By Lena H. Sun and Binyamin Appelbaum
Washington Post Staff Writers
Friday, October 24, 2008
Metro and 30 other transit agencies across the country may have to pay billions of dollars to large banks as years-old financing deals unravel, potentially hurting service for millions of bus and train riders, transit officials said yesterday.
The problems are an unexpected consequence of the credit crisis, triggered indirectly by the collapse of American International Group, the insurance giant that U.S. taxpayers recently rescued from bankruptcy, officials said.
AIG had guaranteed deals between transit agencies and banks under which the banks made upfront payments that the agencies agreed to repay over time. But AIG's financial problems have invalidated the company's guarantees, putting the deals in technical default and allowing the banks to ask for all their money at once.
In Metro's case, the regional transit agency could face up to $400 million in payments, the system's chief financial officer, Carol Kissal, said in an interview yesterday. One bank, KBC Group of Belgium, has told Metro that it needs to pay $43 million by next week. Metro officials confirmed the details but declined to name the bank.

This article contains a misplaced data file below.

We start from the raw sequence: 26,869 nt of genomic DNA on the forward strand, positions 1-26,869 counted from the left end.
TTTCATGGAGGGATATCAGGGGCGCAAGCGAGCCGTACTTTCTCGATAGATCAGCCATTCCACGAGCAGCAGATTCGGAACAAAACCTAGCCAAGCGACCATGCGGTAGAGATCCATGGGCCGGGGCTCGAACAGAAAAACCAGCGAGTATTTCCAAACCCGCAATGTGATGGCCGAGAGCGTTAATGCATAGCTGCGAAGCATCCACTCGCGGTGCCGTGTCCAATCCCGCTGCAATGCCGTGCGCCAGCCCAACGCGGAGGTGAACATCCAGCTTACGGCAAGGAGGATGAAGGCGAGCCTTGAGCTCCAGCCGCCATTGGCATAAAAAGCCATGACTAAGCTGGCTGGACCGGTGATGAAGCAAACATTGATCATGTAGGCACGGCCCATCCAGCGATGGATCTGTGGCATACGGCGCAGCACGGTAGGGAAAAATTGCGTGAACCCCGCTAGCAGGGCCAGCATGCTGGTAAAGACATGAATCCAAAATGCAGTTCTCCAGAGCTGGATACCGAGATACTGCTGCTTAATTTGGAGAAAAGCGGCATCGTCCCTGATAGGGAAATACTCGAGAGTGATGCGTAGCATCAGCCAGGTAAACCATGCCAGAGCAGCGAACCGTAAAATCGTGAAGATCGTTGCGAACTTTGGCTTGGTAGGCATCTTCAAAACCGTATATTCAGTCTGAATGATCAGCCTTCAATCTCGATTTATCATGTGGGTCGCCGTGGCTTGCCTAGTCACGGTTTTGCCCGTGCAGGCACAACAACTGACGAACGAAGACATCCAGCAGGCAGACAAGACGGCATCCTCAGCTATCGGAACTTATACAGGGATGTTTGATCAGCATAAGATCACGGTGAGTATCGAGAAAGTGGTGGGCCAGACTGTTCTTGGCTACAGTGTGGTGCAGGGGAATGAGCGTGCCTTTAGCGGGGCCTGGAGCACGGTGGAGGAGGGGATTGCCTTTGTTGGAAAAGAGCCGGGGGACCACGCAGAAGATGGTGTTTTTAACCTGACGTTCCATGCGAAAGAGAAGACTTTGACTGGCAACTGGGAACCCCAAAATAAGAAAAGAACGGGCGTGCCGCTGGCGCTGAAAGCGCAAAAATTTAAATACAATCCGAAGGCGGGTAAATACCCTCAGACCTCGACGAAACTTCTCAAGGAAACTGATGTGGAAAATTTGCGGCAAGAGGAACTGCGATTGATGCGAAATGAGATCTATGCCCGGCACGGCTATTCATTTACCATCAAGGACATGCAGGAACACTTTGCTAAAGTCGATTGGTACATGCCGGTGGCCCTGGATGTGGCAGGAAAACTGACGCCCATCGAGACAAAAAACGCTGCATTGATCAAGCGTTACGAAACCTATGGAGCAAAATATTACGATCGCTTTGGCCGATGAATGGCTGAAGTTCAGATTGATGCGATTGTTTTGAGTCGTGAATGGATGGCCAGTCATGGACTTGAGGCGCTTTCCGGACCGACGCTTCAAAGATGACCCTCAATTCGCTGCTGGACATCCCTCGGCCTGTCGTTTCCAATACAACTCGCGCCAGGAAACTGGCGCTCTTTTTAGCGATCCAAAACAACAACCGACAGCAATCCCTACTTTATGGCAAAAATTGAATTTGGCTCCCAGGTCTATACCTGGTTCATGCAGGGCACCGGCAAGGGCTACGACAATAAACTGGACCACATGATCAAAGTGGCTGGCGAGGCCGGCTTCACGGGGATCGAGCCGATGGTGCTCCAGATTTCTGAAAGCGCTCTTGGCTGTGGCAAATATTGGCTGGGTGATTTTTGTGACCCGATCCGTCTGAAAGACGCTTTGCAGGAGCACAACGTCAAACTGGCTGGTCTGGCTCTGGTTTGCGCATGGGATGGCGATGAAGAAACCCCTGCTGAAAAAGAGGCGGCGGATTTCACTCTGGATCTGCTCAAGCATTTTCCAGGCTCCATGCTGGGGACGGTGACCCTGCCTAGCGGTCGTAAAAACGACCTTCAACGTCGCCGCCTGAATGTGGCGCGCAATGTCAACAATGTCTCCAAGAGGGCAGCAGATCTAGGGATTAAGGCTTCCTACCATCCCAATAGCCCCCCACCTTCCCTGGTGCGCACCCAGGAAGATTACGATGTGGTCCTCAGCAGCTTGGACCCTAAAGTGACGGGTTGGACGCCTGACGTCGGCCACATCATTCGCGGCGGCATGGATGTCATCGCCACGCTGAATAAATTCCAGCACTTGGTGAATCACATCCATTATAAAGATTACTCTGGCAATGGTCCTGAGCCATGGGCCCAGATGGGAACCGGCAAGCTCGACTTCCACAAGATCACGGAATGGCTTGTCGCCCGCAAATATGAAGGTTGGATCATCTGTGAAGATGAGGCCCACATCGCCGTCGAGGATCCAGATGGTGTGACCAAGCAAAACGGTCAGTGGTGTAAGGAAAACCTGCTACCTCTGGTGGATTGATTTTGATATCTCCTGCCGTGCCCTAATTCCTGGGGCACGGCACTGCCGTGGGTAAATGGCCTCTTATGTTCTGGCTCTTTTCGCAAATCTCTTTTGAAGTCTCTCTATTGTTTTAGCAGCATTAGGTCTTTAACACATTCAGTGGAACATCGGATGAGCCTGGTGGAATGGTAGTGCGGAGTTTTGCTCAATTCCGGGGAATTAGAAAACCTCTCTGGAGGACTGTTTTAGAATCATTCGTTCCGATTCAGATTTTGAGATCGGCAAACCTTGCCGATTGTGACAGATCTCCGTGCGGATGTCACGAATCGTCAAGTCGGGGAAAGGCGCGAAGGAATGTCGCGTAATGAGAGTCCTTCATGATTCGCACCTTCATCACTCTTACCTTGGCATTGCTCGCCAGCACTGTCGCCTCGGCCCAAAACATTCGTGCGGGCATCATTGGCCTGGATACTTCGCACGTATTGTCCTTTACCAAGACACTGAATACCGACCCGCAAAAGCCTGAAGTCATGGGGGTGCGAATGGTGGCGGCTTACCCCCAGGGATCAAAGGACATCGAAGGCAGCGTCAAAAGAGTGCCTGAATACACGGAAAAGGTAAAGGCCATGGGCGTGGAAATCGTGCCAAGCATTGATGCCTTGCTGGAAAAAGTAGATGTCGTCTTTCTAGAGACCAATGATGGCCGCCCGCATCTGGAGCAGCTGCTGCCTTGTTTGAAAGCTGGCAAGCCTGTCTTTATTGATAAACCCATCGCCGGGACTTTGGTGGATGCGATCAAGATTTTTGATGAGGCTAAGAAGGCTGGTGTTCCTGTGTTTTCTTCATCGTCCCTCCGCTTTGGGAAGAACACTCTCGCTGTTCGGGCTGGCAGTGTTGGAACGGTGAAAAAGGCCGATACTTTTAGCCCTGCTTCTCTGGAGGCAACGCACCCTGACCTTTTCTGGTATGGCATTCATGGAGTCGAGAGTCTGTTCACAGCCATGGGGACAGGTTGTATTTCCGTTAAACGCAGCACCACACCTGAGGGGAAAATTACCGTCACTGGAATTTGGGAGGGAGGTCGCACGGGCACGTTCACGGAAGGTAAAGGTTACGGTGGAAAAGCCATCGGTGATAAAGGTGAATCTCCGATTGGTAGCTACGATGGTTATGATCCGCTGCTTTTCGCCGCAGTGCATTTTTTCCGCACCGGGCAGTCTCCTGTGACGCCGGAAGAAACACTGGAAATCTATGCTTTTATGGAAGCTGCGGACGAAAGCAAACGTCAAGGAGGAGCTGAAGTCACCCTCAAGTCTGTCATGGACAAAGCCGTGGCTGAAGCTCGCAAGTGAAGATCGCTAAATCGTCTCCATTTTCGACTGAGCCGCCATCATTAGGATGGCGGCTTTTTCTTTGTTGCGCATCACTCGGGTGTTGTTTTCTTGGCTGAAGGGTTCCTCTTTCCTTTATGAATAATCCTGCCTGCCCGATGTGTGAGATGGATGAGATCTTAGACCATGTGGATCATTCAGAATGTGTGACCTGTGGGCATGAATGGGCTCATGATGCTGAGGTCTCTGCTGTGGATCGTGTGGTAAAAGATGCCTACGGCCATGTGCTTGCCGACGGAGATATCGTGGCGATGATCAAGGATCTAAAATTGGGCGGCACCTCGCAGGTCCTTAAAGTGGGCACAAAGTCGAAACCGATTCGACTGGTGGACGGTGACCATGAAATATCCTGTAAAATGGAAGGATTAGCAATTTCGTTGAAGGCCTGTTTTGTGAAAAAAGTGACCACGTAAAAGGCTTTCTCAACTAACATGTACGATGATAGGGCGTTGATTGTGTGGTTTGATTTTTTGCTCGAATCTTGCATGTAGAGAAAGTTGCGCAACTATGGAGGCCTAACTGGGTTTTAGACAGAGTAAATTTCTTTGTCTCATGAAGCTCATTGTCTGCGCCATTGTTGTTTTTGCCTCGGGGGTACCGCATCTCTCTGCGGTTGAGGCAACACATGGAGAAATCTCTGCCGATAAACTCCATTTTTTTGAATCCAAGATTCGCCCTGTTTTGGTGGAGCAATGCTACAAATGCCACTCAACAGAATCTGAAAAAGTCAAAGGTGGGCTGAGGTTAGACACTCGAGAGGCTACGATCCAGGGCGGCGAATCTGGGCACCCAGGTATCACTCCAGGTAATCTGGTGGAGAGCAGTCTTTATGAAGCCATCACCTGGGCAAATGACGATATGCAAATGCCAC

Transit agencies have met with the Treasury Department to request federal help. The government could back the deals instead of AIG, or it could change tax policy to help the banks and keep them from demanding payments.
Treasury spokesman Jennifer Zuccarelli declined to comment, except to say, "Treasury is aware of this situation."
Metro officials said they are prepared to fight the demands in court, forestalling an immediate effect. But they say suing one bank could impair the agency's ability to borrow money from other banks for much-needed capital improvements. Metro has said it needs more than $11 billion over 10 years to maintain, expand and improve train, bus and paratransit service. In the Washington region, more than 1.2 million trips are taken on Metrorail and Metrobus on an average weekday.
In addition to Metro, affected agencies include transit systems in Los Angeles, San Francisco, Atlanta and Chicago.